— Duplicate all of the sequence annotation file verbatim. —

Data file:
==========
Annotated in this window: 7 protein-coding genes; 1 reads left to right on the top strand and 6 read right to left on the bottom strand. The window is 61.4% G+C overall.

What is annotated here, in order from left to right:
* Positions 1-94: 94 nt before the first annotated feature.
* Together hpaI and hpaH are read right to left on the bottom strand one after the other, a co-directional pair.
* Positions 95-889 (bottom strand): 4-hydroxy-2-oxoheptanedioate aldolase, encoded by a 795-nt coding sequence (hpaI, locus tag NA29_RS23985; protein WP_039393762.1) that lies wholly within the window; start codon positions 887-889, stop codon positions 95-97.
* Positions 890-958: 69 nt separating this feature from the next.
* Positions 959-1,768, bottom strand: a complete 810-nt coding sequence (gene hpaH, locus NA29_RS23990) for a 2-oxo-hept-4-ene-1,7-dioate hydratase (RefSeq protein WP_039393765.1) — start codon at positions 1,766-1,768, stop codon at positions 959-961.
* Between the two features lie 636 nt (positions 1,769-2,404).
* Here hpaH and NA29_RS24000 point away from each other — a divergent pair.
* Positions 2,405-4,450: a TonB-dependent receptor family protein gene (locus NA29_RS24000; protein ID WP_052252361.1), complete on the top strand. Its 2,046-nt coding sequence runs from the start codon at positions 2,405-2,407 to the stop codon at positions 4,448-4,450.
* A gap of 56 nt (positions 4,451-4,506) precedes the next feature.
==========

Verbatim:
Annotated in this window: 7 protein-coding genes; 1 reads left to right on the top strand and 6 read right to left on the bottom strand. The window is 61.4% G+C overall.

What is annotated here, in order from left to right:
* Positions 1-94: 94 nt before the first annotated feature.
* Together hpaI and hpaH are read right to left on the bottom strand one after the other, a co-directional pair.
* Positions 95-889 (bottom strand): 4-hydroxy-2-oxoheptanedioate aldolase, encoded by a 795-nt coding sequence (hpaI, locus tag NA29_RS23985; protein WP_039393762.1) that lies wholly within the window; start codon positions 887-889, stop codon positions 95-97.
* Positions 890-958: 69 nt separating this feature from the next.
* Positions 959-1,768, bottom strand: a complete 810-nt coding sequence (gene hpaH, locus NA29_RS23990) for a 2-oxo-hept-4-ene-1,7-dioate hydratase (RefSeq protein WP_039393765.1) — start codon at positions 1,766-1,768, stop codon at positions 959-961.
* Between the two features lie 636 nt (positions 1,769-2,404).
* Here hpaH and NA29_RS24000 point away from each other — a divergent pair.
* Positions 2,405-4,450: a TonB-dependent receptor family protein gene (locus NA29_RS24000; protein ID WP_052252361.1), complete on the top strand. Its 2,046-nt coding sequence runs from the start codon at positions 2,405-2,407 to the stop codon at positions 4,448-4,450.
* A gap of 56 nt (positions 4,451-4,506) precedes the next feature.